The word “restaurant” is a derivative of the French word restaurer, literally meaning “to restore.” The first restaurants were simple places that served one or two dishes, typically soups, intended to restore diners’ health — hence the name — but over the last few centuries, the idea of restaurants as a place for restoration has evolved to mean so much more. We eat out to fuel our bodies, but also to connect with friends and family and have shared experiences. While restaurants restore us physically, they also serve as a place to restore our sense of civility, excitement and wonder.
It’s no surprise then that restaurant design has also evolved, with technology and cultural shifts shaping how we eat, interact and experience everything from the seats we sit on to the menus we order from.
Here’s an intriguing look at the future of restaurant design.
When restaurants first became popular, the main purpose of eating out was to be served. The closest diners ever got to seeing the chef behind the curtain was the occasional Caesar salad or bananas foster made tableside. These days, though, people are obsessed with how food is made, plated and presented.
Just look at Instagram: As of January 2016, there were more than 168 million posts on the photo-blogging site tagged with “#food.” That fanaticism foodies have for watching cooks at work is leading to more open kitchens, cook’s tables, sushi/diner-style counters and so on. Ringside seating has reached the restaurant industry and the people’s need to be a part of the action is having a definite effect on restaurant design.
Some restaurateurs may bemoan the current trend toward healthy eats, but it’s undeniable that all the gluten-free, vegan, dairy-free, no-white-flour advocates represent a very real change in how our society is eating. While comfort food like mashed potatoes and a well-seasoned steak will likely never truly disappear, the influx of high-quality vegetables and produce-heavy menus has restaurants rethinking their back-of-house footprints accordingly. Freezer sizes are shrinking to make way for larger vegetable prep areas and where there was once a row of deep fryers there is now a sous vide machine and juicer.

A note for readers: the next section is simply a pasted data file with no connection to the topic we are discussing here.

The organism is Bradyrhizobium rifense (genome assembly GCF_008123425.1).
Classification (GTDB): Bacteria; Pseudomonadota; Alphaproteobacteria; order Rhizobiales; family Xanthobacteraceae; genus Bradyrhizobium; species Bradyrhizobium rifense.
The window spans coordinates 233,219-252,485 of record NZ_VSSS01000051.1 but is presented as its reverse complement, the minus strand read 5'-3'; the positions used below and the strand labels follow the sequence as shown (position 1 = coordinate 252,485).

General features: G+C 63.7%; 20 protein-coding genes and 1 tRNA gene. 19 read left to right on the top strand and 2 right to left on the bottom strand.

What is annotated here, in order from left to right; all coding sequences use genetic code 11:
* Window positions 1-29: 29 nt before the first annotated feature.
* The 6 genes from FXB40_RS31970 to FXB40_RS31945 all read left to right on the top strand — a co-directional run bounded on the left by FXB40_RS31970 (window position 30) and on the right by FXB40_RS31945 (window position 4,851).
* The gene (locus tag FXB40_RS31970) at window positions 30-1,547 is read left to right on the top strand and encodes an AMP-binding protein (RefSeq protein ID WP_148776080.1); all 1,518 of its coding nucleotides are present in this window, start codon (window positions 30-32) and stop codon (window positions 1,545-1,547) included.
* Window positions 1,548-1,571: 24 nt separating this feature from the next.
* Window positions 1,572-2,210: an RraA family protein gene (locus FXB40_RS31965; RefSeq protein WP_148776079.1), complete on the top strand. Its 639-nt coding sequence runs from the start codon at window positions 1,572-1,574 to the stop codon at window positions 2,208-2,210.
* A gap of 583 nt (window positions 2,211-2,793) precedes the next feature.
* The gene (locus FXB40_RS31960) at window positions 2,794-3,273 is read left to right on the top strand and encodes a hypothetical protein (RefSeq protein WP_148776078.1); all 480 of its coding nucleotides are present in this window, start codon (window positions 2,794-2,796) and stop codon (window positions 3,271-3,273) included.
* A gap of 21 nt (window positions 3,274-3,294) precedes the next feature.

In May 2016, Wendy’s CEO Todd Penegor confirmed that the fast food chain intended to respond to rising labor costs by offering self-serve kiosks in some of its stores. While it’s still too soon to see what real-world effects these kiosks will have, the increasing trend toward automation in quick-service restaurants is clear. Today it’s a kiosk in a burger joint but tomorrow we might have tablets instead of waitstaff in fine dining restaurants (iPads are already standing for menus and POS systems) or automated mechanical cooks taking charge in the kitchen.
To Connect or Not to Connect?
Customers expect to find Wi-Fi in most eateries these days, but a growing number of outlets are going one step further by incorporating USB charging stations into their restaurants’ designs. While those seats may be in demand amongst the app-loving crowd, restaurants are also finding ways to please customers looking for a little less connectivity by denoting special areas as device- and TV-free zones.
We might not be quite as obsessed with the provenance of our chicken dinner as we once were, but farm-to-table dining and sustainable sourcing are still hot topics and we can expect those ideas to continually be incorporated in restaurant design. Imagine chalkboard menus that change daily; a wall proudly exhibiting the current list of local meat, dairy and produce purveyors; and integrated prep areas that display a cornucopia of fresh seafood and veggies.
“Going green” is attractive to restaurateurs for two reasons: customers like the idea and becoming more energy efficient can actually save restaurants money in the long run. LED lighting alone can help cut utility bills, lessen the restaurant’s environmental impact, and lower labor costs thanks to LED’s reputation as a practically maintenance-free product. In addition to ENERGY STAR-rated equipment, more adventurous entrepreneurs may experiment with installing solar panels, in-house composting units, and systems to filter and carbonate their own water.
Built-in USB ports and digital sommeliers are intriguing, but it’s great food, a welcoming and interesting atmosphere, and that restorative sense of community that will keep people coming back. By straddling the line between hospitality and high tech, you can design a restaurant that’s both special and successful.
Fabio Tantaro is Director of Marketing at Specifi, a global foodservice specification platform. Since joining the team in 2011, Tantaro has utilized his graphic and design skills to deliver creative solutions for the company’s branding, messaging and event strategy.